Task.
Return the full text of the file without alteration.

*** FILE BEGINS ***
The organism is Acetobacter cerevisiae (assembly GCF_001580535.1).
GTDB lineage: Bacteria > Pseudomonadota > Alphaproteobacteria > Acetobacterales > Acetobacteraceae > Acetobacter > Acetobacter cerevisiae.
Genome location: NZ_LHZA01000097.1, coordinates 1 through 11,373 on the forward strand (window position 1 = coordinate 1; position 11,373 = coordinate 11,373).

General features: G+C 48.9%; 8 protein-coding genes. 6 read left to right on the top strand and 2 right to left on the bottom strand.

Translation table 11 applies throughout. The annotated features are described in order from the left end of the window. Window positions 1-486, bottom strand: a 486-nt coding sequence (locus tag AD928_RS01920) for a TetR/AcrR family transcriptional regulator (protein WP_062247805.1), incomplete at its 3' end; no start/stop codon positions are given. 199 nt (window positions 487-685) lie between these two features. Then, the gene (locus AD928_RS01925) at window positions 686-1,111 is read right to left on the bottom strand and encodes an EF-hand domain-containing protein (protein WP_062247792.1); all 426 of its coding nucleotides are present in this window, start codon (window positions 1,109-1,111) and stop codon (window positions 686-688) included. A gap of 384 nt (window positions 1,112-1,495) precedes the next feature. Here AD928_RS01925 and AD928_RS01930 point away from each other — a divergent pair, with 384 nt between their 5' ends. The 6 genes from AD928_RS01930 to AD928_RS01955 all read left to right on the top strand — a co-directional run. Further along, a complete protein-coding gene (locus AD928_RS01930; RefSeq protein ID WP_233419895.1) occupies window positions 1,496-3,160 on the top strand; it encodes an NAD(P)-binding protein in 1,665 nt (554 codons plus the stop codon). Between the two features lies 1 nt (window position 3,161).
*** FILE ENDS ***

The organism is Acetobacter cerevisiae (assembly GCF_001580535.1).
GTDB lineage: Bacteria > Pseudomonadota > Alphaproteobacteria > Acetobacterales > Acetobacteraceae > Acetobacter > Acetobacter cerevisiae.
Genome location: NZ_LHZA01000097.1, coordinates 1 through 11,373 on the forward strand (window position 1 = coordinate 1; position 11,373 = coordinate 11,373).

General features: G+C 48.9%; 8 protein-coding genes. 6 read left to right on the top strand and 2 right to left on the bottom strand.

Translation table 11 applies throughout. The annotated features are described in order from the left end of the window. Window positions 1-486, bottom strand: a 486-nt coding sequence (locus tag AD928_RS01920) for a TetR/AcrR family transcriptional regulator (protein WP_062247805.1), incomplete at its 3' end; no start/stop codon positions are given. 199 nt (window positions 487-685) lie between these two features. Then, the gene (locus AD928_RS01925) at window positions 686-1,111 is read right to left on the bottom strand and encodes an EF-hand domain-containing protein (protein WP_062247792.1); all 426 of its coding nucleotides are present in this window, start codon (window positions 1,109-1,111) and stop codon (window positions 686-688) included. A gap of 384 nt (window positions 1,112-1,495) precedes the next feature. Here AD928_RS01925 and AD928_RS01930 point away from each other — a divergent pair, with 384 nt between their 5' ends. The 6 genes from AD928_RS01930 to AD928_RS01955 all read left to right on the top strand — a co-directional run. Further along, a complete protein-coding gene (locus AD928_RS01930; RefSeq protein ID WP_233419895.1) occupies window positions 1,496-3,160 on the top strand; it encodes an NAD(P)-binding protein in 1,665 nt (554 codons plus the stop codon). Between the two features lies 1 nt (window position 3,161).